“Most of my current work is helping my clients understand [the cloud] and understand the implications of it. How do you use it to satisfy whatever your technical needs are but also meet your financial goals and security goals? I give high-level presentations on cloud security because that actually is a very important part of cloud computing. I think getting people comfortable and giving that education about what it all means and what the level of responsibility is between you, the consumer, and the cloud provider that you're using and making sure that you understand where the delineation is, is critical.”
She continued, “So just talking through that and looking at use cases where things went wrong. I think that use cases are very good teaching tools to show people this is what you want to avoid if you're thinking about this kind of deployment model. I think it's important regardless if you're a consumer business. Just understanding the basics of cloud computing will help alleviate some of the fear that you may have about it.”
Cloud computing has become the norm for many enterprises and Tedrick believes that everyone should at least develop the basic skills and knowledge of what it is. As an added incentive: as cloud technology adoption picks up steam, opportunity is abundant. The U.S. Bureau of Labor Statistics projects that 531, 200 new computer and information technology jobs will be added between 2019 to 2029. This is an 11% growth rate which represents a faster average than all other occupations. Part of this demand is attributed to a greater emphasis on cloud computing, in addition to the collection and storage of big data, and information security. Cloud computing was the backbone of remote workforces during the coronavirus pandemic and is expected to remain a critical cog in the business strategies of organizations targeting cost efficiency and scalability.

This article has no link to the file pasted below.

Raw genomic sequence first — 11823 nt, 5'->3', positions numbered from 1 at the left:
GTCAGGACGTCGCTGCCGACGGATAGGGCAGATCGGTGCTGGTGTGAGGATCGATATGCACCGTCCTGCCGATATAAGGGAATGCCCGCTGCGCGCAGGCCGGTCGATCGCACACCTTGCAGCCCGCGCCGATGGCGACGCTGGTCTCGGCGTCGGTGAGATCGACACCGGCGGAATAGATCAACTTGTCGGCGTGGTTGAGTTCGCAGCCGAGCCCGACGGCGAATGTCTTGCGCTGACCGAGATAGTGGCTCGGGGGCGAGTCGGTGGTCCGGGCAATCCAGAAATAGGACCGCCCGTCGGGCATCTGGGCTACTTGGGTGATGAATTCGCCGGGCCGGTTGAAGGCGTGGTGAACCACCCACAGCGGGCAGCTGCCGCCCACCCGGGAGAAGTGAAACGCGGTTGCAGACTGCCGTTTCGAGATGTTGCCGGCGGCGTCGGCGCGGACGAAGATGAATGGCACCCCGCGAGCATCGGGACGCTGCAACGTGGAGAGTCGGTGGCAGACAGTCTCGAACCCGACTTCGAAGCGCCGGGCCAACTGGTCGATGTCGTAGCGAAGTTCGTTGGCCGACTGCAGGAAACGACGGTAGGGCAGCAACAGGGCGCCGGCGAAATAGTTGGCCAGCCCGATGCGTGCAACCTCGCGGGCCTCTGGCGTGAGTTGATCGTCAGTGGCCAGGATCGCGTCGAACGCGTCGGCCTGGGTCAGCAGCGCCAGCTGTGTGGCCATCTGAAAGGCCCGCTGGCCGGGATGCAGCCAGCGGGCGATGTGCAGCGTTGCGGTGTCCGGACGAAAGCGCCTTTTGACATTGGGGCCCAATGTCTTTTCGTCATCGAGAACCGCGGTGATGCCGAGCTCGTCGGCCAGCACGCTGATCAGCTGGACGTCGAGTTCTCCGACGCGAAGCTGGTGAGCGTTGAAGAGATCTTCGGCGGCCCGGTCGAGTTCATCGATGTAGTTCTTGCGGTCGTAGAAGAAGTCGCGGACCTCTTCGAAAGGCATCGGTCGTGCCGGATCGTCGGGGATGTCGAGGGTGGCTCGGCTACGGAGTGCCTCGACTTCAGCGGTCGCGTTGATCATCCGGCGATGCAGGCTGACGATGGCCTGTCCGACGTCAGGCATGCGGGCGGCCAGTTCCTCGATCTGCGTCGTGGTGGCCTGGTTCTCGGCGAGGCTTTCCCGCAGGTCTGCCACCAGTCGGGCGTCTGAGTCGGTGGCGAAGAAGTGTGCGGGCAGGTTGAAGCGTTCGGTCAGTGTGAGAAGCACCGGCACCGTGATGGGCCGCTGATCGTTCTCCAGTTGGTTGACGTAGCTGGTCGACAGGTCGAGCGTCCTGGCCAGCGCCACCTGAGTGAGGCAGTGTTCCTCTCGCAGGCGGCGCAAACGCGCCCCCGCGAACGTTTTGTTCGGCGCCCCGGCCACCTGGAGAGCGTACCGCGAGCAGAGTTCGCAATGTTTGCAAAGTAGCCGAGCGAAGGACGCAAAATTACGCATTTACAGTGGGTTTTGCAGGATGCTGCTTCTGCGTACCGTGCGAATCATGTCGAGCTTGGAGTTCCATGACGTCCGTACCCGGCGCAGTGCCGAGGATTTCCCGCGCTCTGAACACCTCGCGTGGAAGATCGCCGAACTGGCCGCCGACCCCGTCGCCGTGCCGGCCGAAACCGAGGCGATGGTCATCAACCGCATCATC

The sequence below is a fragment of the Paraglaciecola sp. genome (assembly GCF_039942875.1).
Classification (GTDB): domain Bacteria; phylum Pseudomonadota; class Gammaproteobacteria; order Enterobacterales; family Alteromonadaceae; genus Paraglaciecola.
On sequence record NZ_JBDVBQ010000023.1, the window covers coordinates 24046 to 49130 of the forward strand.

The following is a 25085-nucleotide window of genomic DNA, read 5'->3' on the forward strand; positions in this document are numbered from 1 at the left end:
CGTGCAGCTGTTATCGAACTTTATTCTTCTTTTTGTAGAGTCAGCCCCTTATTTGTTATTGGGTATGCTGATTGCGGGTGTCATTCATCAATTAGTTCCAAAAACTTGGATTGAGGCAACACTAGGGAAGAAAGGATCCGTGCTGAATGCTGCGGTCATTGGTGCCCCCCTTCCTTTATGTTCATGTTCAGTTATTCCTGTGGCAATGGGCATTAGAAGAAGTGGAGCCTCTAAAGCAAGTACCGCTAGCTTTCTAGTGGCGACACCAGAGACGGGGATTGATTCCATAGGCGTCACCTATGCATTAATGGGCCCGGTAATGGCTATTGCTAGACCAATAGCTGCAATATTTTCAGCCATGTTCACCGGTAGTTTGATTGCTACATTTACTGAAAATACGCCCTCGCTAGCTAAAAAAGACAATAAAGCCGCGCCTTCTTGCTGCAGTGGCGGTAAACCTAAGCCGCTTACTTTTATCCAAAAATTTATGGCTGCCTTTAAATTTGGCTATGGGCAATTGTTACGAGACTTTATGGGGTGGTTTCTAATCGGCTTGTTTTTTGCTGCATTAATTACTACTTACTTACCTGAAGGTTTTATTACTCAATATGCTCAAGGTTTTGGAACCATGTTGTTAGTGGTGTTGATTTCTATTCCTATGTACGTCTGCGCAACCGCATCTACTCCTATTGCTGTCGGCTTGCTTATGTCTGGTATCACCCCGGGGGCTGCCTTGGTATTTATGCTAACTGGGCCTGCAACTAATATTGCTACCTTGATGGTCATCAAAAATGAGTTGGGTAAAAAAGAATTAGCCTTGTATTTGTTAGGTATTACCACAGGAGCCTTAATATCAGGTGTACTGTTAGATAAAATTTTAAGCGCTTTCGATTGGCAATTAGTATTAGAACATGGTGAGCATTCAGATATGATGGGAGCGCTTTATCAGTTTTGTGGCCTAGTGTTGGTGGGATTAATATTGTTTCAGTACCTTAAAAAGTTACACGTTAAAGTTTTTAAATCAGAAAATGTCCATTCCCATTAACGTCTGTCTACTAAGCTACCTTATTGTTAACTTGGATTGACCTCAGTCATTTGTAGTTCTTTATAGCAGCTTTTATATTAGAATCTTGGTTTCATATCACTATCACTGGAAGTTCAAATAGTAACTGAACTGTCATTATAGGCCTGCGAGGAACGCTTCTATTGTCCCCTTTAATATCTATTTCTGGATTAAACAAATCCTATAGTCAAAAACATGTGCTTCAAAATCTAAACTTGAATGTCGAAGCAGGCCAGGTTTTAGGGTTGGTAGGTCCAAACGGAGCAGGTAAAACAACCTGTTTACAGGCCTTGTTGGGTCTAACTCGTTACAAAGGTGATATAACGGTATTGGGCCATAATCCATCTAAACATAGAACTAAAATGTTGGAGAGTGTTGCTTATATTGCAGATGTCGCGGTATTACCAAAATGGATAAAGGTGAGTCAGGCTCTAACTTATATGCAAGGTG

“I encourage everyone to learn as much about cloud computing as possible. And there are a number of opportunities for women in cloud. There are actually several professional organizations developed for women who are looking to advance in the cloud computing industry. One is called the Women in Cloud Network and another is called Cloud Girls. I have some involvement with those organizations but a lot of my interaction is through CompTIA, the professional organization and a contributor in thought leadership for cloud computing.”
Tedrick is passionate about advancing women in tech in part due to her own formative experiences.
“I didn't see many women and specifically women of color in my community, my neighborhood, or my family in the technology field. And I do wonder if I had seen that earlier would I have consciously believed that this was a career field for me,” she mused. “And so I try to be as present as I possibly can be to show young girls of color and for women who are potential career changers that this is a field for you and you're desperately needed.”
In writing her book, Tedrick wrote everything she wished she had known before entering the field, at a time when she suffered from imposter syndrome and the “mental anguish” of feeling like she wasn’t good enough permeated her thoughts.
“I didn't see many women and specifically women of color in my community, my neighborhood, or my family in the technology field. ”
“We talk about support in the academic work environment and professional environment. But for women of color to be successful in tech, and quite frankly most other male dominated careers, there needs to be consistent support... It really does take a village of people to help not only build the pipeline but to keep the pipeline intact.”
Tedrick has turned her attention to completing a Master’s degree in Information Technology at Virginia Tech that she previously put on hold to complete her book. For the next couple of years she will also lend her expertise to CompTIA's Diversity in Technology Executive Council. She envisions a career in teaching at some point but that’s a long way off. For now, her focus is singular, “I'm really going to use all of my resources and time to really drive home, not only for larger corporations like the IBMs and Microsofts of the world but for small technology businesses, the need for diversity equity and inclusion.”